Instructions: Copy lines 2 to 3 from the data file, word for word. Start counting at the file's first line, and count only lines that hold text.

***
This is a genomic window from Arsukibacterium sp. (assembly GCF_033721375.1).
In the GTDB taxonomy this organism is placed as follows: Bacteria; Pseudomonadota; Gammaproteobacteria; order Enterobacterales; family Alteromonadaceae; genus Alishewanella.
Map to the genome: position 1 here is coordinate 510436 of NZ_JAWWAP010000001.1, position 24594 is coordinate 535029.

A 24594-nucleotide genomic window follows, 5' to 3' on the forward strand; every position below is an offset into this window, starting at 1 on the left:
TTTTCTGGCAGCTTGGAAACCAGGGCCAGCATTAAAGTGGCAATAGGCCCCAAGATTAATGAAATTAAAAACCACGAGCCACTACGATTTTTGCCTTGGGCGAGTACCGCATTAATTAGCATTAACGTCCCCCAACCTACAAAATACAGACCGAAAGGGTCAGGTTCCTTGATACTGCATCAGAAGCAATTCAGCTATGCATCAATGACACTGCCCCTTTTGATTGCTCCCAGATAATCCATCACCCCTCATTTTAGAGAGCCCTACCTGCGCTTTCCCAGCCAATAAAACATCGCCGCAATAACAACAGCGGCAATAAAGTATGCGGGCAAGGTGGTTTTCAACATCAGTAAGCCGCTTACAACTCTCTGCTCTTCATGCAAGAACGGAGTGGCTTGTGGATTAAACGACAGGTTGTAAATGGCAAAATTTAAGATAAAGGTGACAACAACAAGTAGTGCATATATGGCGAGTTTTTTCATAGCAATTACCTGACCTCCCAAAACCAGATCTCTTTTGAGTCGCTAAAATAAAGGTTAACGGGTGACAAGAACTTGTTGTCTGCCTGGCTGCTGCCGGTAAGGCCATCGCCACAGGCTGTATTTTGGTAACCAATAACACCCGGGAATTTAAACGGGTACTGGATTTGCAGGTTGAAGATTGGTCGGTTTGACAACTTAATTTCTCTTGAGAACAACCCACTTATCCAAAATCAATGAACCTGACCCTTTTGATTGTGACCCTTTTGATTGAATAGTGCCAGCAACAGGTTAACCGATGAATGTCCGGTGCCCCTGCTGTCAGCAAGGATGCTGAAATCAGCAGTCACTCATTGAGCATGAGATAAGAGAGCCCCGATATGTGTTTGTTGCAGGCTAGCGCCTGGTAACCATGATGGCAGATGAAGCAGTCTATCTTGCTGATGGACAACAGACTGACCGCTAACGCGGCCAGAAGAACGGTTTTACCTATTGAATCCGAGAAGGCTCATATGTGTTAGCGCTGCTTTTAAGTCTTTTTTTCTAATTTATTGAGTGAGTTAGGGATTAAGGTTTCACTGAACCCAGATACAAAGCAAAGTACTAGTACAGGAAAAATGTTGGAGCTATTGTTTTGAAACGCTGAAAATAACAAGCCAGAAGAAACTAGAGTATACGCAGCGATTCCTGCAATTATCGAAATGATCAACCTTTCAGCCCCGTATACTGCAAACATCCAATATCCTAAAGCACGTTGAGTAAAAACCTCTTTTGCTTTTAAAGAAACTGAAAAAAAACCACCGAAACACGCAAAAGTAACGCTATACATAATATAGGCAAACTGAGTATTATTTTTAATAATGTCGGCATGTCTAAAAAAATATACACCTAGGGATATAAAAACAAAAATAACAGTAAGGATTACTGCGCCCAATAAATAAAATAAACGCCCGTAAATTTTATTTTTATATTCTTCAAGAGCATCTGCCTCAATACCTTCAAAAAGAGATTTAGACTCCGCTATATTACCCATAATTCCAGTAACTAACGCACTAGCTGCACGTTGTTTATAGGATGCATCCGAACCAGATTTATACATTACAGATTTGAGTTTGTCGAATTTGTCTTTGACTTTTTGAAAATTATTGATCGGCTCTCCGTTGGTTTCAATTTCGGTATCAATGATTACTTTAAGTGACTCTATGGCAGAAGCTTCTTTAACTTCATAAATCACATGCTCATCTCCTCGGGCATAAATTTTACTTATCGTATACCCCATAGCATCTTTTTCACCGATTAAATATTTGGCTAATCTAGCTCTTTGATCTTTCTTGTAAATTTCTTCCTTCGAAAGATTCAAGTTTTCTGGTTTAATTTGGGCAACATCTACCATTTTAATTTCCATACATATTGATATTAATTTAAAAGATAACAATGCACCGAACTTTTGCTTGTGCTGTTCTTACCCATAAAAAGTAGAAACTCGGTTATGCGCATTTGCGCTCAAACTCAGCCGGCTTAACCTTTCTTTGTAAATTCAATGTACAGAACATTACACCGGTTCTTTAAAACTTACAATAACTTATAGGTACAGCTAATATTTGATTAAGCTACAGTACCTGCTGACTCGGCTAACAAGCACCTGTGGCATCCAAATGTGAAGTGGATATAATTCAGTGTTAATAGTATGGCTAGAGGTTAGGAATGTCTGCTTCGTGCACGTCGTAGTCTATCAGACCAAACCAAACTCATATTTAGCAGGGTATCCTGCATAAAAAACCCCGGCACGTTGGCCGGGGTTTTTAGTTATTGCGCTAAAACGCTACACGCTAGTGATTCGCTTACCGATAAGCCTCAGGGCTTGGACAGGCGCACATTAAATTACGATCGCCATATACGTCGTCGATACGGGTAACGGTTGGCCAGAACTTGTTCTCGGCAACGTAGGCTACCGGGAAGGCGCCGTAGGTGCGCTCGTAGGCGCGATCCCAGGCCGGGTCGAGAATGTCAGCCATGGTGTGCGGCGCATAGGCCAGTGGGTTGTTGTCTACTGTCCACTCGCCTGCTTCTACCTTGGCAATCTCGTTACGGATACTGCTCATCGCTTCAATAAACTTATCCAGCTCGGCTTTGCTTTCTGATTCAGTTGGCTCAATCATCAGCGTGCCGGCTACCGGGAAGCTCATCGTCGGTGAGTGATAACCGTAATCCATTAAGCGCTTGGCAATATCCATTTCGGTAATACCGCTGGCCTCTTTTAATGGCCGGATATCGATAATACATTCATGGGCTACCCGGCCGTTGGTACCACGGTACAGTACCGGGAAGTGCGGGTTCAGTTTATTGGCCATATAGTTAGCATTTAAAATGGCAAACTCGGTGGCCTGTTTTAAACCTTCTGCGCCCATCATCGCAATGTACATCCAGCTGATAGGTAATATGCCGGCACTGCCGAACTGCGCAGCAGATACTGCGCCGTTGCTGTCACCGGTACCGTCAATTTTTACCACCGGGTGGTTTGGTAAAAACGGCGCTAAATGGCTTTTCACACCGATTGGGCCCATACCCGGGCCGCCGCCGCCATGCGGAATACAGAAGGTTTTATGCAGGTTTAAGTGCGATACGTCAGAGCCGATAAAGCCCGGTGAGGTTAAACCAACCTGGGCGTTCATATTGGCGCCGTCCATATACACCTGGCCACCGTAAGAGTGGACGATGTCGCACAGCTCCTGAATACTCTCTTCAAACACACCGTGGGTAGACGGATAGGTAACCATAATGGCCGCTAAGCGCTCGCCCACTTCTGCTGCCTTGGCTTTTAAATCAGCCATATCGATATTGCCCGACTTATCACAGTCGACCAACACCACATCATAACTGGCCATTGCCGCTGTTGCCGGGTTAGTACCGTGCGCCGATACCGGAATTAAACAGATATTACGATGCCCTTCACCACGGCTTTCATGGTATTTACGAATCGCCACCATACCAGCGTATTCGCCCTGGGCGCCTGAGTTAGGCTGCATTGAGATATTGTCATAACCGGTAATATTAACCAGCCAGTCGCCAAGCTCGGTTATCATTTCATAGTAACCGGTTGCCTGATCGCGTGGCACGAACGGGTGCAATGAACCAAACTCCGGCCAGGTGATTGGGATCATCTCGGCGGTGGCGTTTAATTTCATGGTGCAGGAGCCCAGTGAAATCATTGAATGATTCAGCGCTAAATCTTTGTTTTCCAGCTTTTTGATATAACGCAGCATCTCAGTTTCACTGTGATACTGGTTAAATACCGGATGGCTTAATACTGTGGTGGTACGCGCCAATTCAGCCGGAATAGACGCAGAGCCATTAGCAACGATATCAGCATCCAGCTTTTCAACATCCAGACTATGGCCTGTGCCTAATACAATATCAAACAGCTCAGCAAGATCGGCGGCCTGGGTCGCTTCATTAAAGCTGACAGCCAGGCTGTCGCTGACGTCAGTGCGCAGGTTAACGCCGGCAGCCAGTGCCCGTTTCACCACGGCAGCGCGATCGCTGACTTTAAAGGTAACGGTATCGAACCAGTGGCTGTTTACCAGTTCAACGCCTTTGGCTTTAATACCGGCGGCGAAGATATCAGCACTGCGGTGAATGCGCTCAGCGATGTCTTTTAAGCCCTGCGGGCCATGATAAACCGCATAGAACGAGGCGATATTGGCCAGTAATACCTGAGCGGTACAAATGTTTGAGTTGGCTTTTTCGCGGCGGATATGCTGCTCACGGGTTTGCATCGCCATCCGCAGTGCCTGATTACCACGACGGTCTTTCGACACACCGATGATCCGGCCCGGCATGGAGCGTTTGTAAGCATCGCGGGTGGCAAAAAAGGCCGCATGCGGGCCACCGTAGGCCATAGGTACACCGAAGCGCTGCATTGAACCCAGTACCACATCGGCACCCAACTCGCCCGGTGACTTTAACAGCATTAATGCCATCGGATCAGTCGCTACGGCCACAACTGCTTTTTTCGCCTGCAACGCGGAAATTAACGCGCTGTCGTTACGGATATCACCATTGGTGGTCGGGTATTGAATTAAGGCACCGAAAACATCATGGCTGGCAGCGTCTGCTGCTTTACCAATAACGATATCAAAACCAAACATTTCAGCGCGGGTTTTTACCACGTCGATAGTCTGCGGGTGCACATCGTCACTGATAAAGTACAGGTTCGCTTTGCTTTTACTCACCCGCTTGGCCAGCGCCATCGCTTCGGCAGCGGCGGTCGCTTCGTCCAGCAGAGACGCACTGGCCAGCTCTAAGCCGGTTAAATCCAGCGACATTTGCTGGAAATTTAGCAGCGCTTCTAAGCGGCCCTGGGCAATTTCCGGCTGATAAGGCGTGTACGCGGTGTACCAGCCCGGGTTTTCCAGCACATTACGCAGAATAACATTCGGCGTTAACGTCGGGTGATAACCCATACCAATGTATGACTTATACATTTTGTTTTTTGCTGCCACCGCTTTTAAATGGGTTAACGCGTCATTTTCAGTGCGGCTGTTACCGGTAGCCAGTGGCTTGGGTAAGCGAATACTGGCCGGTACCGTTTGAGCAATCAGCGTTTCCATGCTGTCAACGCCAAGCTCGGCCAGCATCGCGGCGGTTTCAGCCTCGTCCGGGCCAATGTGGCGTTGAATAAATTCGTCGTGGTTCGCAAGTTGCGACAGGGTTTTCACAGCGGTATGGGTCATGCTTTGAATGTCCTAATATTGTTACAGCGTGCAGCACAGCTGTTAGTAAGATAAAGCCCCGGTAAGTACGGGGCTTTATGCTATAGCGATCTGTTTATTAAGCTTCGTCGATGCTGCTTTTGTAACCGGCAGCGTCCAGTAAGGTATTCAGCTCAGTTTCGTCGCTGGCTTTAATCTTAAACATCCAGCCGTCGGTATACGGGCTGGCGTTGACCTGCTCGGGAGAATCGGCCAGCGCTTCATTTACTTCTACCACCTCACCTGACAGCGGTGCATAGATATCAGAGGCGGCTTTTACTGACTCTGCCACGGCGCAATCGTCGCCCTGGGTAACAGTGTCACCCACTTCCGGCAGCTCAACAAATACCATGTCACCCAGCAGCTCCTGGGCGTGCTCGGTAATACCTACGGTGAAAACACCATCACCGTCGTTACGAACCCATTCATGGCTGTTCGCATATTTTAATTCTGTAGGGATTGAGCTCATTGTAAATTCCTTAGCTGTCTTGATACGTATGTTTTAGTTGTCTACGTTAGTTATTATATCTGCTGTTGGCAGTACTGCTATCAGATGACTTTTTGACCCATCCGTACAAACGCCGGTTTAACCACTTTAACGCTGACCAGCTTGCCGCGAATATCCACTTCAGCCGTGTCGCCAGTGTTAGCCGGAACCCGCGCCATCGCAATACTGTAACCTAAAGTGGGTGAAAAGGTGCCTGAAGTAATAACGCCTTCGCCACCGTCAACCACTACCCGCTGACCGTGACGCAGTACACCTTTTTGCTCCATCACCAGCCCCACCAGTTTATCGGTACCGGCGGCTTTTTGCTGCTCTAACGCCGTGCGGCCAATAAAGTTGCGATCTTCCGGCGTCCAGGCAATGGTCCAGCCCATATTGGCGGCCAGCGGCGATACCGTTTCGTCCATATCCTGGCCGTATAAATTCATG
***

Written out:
In the GTDB taxonomy this organism is placed as follows: Bacteria; Pseudomonadota; Gammaproteobacteria; order Enterobacterales; family Alteromonadaceae; genus Alishewanella.
Map to the genome: position 1 here is coordinate 510436 of NZ_JAWWAP010000001.1, position 24594 is coordinate 535029.